Creating an economic engine along the Riverfront
The Canal Walk is beautiful, canal boats are full, but has it really been an economic success?
In the 1990’s, the business community and the city worked together to create a master plan for 32 acres of downtown riverfront property. The Canal Walk opened in 1999 and has been a catalyst for more than $390 million in private sector investment in the Riverfront Development area. The private sector development projects along the Canal Walk/ Riverfront include: The Turning Basin Building, Dominion’s Energy Clearinghouse, Lady Bird Hat Factory, Riverside on the James, Vistas on the James, and Foundry Park – Phase 1 (MWV Headquarters, Afton Chemical Expansion).
These private sector development projects have created over 986,000 s.f (or nearly 1 million) of new commercial space (office, restaurant, retail), 1,880 parking spaces and 290 condos. The projects have attracted three restaurants; Morton’s Steakhouse, Southern Railroad Deli and Black Finn Restaurant. In addition, two tourist attractions, The National Park Service’s Civil War Visitors Center and The American Civil War Center at Historic Tredegar have opened along the western end of the Canal Walk; representing a combined investment of $16.5 million and attracting more than 600,000 visitors since opening.
Two adjacent buildings, Canal Crossing ($15 million) and the Watkins Cottrell Building ($11 million) have also been renovated, representing an additional $26 million of private sector investment. These buildings are home to a number of companies as well as major retailer La Difference and national restaurant chains Stool Pigeons and Buffalo Wild Wings.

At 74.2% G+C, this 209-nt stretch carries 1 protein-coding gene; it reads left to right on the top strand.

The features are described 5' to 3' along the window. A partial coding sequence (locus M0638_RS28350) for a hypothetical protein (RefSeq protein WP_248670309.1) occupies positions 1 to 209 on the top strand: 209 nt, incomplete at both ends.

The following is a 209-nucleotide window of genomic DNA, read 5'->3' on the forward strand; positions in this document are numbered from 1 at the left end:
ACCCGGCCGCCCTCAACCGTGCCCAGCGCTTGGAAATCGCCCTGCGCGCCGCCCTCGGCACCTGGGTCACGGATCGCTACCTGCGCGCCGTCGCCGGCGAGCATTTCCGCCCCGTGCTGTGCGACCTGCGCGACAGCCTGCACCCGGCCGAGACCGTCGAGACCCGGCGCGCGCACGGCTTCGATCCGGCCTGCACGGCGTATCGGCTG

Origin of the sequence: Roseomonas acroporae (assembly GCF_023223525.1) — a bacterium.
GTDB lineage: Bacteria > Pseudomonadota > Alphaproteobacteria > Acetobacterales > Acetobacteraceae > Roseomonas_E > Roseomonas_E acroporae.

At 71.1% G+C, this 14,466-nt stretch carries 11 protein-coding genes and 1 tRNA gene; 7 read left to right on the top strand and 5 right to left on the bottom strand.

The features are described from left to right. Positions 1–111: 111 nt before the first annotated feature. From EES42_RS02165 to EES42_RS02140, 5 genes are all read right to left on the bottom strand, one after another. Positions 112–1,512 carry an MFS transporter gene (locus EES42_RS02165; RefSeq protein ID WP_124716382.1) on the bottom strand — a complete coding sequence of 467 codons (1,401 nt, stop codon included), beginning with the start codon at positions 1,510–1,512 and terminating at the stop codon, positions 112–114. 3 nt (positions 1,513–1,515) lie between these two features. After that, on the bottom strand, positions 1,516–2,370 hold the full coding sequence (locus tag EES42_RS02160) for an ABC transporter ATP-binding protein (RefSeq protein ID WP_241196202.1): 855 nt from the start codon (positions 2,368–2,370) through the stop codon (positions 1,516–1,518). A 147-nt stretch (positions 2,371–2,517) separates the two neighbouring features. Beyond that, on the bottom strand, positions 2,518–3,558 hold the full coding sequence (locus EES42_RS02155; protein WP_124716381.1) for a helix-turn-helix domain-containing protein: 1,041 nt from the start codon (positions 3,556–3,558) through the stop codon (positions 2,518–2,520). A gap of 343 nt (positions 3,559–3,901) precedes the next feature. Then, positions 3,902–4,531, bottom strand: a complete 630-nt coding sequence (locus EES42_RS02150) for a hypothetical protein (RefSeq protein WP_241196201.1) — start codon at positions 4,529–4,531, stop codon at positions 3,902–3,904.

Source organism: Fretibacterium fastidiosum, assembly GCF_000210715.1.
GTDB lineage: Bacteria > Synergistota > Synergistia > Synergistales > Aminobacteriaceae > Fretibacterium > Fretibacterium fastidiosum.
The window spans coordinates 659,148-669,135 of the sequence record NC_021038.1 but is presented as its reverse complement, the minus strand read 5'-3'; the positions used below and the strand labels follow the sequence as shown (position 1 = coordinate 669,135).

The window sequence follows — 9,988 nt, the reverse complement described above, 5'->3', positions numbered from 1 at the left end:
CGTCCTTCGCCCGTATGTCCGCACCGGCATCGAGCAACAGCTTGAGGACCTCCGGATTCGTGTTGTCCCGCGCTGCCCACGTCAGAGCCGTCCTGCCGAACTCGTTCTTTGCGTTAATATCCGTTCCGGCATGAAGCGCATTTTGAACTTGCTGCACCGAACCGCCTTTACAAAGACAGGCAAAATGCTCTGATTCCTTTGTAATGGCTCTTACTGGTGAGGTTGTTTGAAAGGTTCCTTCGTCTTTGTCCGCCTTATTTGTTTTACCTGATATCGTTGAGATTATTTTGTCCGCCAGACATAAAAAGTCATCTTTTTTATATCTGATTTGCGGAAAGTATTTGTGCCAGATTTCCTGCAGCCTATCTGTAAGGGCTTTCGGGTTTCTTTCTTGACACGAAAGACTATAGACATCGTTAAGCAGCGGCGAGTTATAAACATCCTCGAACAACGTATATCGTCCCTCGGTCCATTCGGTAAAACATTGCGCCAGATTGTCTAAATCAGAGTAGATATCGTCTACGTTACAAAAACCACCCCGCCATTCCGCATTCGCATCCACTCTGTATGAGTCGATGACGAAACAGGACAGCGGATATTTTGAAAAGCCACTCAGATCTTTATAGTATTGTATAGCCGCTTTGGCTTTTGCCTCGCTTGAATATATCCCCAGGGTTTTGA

“The original economic impact of the Canal Walk area was projected at $450 million over 10-15 years. We’ve already hit the $446 million mark in the first 10 years, and the redevelopment of the 6.6 acre Reynolds site will greatly magnify those numbers,” says Venture Richmond’s Executive Director, Jack Berry. These numbers don’t include the economic impact of the residents, restaurants, workers, companies, nor the hundreds of thousands of visitors who come to Downtown’s Historic Riverfront District for festivals, outdoor activities, canal boat rides, history and even bird watching. No wonder the total assessed value of the Riverfront development area has tripled; increasing from $242 million in 1998 to $757 million in 2009.